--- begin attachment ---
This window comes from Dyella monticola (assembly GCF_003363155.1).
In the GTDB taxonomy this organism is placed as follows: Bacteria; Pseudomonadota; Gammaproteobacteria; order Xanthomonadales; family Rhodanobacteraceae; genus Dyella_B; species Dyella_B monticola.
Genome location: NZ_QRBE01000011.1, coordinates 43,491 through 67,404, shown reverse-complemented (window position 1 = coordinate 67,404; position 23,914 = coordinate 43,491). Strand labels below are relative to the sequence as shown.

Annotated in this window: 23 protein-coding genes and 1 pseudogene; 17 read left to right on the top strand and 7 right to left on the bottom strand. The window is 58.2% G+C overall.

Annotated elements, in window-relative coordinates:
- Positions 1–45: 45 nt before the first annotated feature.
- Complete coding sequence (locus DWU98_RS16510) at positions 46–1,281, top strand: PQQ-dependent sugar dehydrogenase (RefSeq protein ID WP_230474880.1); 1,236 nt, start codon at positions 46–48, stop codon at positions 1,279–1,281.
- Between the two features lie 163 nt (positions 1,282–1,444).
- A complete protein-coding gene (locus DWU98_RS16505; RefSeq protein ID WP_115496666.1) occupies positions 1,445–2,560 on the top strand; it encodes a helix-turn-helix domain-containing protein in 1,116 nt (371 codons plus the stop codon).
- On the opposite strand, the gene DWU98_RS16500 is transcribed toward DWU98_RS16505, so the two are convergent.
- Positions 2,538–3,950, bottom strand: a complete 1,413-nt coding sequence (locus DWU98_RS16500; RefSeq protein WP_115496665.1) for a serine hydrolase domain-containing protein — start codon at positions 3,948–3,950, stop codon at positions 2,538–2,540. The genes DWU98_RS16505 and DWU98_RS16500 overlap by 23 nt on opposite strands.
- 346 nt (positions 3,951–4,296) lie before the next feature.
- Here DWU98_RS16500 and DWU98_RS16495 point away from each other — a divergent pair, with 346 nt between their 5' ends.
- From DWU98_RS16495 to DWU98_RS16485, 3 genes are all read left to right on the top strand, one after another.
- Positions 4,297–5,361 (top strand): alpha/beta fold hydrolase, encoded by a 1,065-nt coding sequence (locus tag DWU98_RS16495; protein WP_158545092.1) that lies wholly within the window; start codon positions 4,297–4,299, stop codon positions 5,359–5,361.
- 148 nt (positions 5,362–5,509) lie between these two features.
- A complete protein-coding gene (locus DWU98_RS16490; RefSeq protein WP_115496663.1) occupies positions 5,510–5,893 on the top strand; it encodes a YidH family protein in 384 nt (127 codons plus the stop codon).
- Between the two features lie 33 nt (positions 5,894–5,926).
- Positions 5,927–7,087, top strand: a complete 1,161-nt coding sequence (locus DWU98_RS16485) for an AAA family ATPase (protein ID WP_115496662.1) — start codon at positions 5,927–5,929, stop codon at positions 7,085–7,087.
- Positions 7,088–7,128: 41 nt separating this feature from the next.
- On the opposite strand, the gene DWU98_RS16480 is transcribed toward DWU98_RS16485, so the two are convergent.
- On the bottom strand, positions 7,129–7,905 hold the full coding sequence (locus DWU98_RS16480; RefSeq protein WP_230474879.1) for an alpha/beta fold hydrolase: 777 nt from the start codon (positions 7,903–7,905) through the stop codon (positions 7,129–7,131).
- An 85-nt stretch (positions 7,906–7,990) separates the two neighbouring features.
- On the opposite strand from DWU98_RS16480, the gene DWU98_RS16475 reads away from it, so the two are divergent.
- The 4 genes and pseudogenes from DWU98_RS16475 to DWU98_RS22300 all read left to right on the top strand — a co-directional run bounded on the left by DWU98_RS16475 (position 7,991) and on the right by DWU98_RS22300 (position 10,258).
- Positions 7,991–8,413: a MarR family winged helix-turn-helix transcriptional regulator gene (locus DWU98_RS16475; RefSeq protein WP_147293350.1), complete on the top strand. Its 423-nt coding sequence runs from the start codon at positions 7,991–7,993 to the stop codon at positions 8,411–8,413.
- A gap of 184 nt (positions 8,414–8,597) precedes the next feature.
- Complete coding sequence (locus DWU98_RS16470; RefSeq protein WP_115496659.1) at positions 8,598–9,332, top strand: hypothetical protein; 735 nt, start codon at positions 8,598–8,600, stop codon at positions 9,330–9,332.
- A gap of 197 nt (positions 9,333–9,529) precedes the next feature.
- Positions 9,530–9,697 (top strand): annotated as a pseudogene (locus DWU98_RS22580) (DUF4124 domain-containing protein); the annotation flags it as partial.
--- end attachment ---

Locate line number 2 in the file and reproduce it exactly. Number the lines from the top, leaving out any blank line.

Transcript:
In the GTDB taxonomy this organism is placed as follows: Bacteria; Pseudomonadota; Gammaproteobacteria; order Xanthomonadales; family Rhodanobacteraceae; genus Dyella_B; species Dyella_B monticola.